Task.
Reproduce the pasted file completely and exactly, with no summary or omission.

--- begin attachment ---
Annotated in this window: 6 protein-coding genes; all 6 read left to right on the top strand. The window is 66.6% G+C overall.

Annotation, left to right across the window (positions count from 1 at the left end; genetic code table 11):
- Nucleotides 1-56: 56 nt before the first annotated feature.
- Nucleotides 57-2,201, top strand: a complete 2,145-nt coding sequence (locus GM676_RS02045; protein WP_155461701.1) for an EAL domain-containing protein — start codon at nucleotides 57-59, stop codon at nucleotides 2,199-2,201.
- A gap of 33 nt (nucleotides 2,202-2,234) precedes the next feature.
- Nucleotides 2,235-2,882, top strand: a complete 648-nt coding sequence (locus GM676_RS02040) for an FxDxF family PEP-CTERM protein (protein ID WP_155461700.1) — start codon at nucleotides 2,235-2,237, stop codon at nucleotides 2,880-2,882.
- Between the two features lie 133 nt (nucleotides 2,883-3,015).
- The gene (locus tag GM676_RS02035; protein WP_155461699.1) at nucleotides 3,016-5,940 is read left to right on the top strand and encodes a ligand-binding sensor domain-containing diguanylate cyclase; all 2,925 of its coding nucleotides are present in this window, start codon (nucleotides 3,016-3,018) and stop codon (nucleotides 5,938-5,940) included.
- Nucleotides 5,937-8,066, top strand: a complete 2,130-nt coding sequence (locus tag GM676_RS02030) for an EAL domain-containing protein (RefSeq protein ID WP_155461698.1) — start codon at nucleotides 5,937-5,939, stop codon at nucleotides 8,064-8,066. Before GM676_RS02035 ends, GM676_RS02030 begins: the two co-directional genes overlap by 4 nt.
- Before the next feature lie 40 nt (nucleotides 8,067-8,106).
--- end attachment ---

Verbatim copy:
Annotated in this window: 6 protein-coding genes; all 6 read left to right on the top strand. The window is 66.6% G+C overall.

Annotation, left to right across the window (positions count from 1 at the left end; genetic code table 11):
- Nucleotides 1-56: 56 nt before the first annotated feature.
- Nucleotides 57-2,201, top strand: a complete 2,145-nt coding sequence (locus GM676_RS02045; protein WP_155461701.1) for an EAL domain-containing protein — start codon at nucleotides 57-59, stop codon at nucleotides 2,199-2,201.
- A gap of 33 nt (nucleotides 2,202-2,234) precedes the next feature.
- Nucleotides 2,235-2,882, top strand: a complete 648-nt coding sequence (locus GM676_RS02040) for an FxDxF family PEP-CTERM protein (protein ID WP_155461700.1) — start codon at nucleotides 2,235-2,237, stop codon at nucleotides 2,880-2,882.
- Between the two features lie 133 nt (nucleotides 2,883-3,015).
- The gene (locus tag GM676_RS02035; protein WP_155461699.1) at nucleotides 3,016-5,940 is read left to right on the top strand and encodes a ligand-binding sensor domain-containing diguanylate cyclase; all 2,925 of its coding nucleotides are present in this window, start codon (nucleotides 3,016-3,018) and stop codon (nucleotides 5,938-5,940) included.
- Nucleotides 5,937-8,066, top strand: a complete 2,130-nt coding sequence (locus tag GM676_RS02030) for an EAL domain-containing protein (RefSeq protein ID WP_155461698.1) — start codon at nucleotides 5,937-5,939, stop codon at nucleotides 8,064-8,066. Before GM676_RS02035 ends, GM676_RS02030 begins: the two co-directional genes overlap by 4 nt.
- Before the next feature lie 40 nt (nucleotides 8,067-8,106).